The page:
The statistics in the Flux Report paint an interesting picture of a futuristic workforce with a broader age range, higher numbers of part time and temporary staff, an increase in flexible working arrangements and more contractors and freelancers. Those surveyed anticipate that permanent, full time employees will be in the minority.
These predictions may assist businesses with workforce planning, but may also send HR professionals running for the hills as they contemplate a larger, far more varied workforce. The Report also suggests that stress will become an increasing problem with businesses needing to focus on and seeking to measure employee resilience and wellness. Some may wonder whether the increase in workforce stress will hit the HR profession the hardest if the reported changes come about!
One of the predictions is that workers will work “anytime and anywhere”, with a more flexible and mobile workforce. Whilst we have recently seen some many businesses allowing their employees more flexibility as to where they work with an increase in remote working from home being made possible by today’s technology, some large companies have gone the other way and insisted on mandatory attendance in the office, citing team morale and creativity as reasons that employees should be required to interact in person whilst at work. Therefore, it remains to be seen whether this prediction will come true.
Many respondents to the survey may have been mindful of the forthcoming extension to the flexible working legislation when envisaging a national workforce with a range of different working hours and higher number of part time roles. From 6 April 2013, the right to request flexible working arrangements is being extended to cover all employees, not just those with caring responsibilities. However, whether this will have a great impact on the UK workforce remains to be seen. There has been a good deal of inaccurate reporting of this change, which is often inaccurately labelled as “a right to work flexibly”. There is no right to flexible working arrangements. There is only a duty on the employer to consider a request to work flexibly, but this does not mean that employers must grant requests.
Employee representative bodies, including many of the largest unions, have complained that the current legislation does not provide employees with the means to challenge any refusal except on very limited, mainly procedural, grounds. Crucially, employers do not have to act reasonably when considering a request for a flexible working pattern. This will not change under the new extended legislation. Employers are, therefore, left to decide if wide ranging reasons why they may not agree to a request apply. These reasons include the burden of additional costs as well as any detrimental impact on performance or quality.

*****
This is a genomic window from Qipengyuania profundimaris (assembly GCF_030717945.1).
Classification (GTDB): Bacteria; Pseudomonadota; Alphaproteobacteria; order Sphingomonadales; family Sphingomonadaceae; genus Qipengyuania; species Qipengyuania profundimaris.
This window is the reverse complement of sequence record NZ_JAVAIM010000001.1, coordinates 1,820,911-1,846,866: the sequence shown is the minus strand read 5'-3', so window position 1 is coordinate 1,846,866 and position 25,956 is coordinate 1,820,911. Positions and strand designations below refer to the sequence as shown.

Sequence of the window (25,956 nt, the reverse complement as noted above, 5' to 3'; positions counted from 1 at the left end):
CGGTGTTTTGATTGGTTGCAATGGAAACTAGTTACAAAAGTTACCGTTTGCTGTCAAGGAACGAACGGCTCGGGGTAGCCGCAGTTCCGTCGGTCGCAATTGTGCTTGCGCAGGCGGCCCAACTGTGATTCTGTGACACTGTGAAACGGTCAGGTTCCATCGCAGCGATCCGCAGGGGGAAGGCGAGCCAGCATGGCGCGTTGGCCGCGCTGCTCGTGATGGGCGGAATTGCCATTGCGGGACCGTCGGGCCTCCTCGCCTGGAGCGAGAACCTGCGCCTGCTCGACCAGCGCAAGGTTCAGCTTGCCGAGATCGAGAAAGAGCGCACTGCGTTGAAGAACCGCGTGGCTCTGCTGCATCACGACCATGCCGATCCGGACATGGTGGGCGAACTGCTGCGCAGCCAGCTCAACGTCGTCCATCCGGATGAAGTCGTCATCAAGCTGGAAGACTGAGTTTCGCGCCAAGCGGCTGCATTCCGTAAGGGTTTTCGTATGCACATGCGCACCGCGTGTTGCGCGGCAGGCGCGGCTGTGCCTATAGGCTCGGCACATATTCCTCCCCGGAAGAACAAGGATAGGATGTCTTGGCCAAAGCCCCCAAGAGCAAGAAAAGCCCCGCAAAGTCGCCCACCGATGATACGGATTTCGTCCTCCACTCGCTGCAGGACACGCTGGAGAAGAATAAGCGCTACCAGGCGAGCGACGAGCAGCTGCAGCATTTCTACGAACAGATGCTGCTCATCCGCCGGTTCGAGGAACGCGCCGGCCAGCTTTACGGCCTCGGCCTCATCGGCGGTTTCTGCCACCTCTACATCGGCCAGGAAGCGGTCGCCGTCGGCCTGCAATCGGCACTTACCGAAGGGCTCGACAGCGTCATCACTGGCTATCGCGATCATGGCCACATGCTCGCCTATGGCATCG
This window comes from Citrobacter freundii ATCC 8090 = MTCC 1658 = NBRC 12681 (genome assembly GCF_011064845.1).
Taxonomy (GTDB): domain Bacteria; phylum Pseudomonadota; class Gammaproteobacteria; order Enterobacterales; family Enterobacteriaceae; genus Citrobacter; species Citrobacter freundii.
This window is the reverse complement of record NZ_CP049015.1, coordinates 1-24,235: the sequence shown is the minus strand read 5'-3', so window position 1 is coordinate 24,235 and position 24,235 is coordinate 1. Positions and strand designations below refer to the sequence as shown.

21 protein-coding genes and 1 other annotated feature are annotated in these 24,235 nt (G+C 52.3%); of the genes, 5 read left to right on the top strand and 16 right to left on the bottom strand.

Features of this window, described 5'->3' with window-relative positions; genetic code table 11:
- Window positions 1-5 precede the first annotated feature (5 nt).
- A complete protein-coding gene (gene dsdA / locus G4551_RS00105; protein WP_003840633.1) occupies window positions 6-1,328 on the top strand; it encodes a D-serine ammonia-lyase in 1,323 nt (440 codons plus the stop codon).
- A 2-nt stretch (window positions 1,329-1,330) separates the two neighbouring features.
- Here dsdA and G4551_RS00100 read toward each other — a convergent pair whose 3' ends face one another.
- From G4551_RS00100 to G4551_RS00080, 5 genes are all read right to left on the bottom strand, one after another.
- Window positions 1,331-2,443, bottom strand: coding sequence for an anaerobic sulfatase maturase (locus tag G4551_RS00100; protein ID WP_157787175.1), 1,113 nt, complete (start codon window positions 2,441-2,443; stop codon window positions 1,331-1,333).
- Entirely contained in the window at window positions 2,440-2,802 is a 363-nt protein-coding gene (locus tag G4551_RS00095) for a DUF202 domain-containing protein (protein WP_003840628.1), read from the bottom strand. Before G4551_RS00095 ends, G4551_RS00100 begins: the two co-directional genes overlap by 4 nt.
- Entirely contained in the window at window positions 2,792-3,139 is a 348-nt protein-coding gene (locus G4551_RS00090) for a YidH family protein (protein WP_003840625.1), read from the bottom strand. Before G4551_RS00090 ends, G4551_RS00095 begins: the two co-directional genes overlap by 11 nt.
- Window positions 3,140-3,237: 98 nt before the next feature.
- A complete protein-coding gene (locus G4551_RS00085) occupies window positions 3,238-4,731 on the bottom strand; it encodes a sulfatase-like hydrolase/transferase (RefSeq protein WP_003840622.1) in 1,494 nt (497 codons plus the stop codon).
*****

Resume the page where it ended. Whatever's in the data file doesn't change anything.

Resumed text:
Whilst the right to request flexible working has, no doubt, assisted some working parents to date, employers considering requests from parents, particularly mothers, are likely to be mindful of potential discrimination claims if request are not accommodated. However, the wider workforce is unlikely to be able to bring that additional pressure to bear on their employers when submitting requests and many employers take the view that flexible working is not suitable for all types of work. In reality, the size of the business is an important factor but the type of work is often far more determinative. Whilst some roles are often carried out on a part time, flexible or job share basis, there are plenty more jobs, particularly the more senior positions, where employers have, to date, been unwilling to consider flexible working arrangements.
Therefore, despite the hype, the reality is that the extension of the right to request flexible working to all employees may make very little difference to the current position and the dramatic changes as envisaged by the Flux Report findings may take more than five years to come to fruition.
Nicola McMahon, Associate at Charles Russell LLP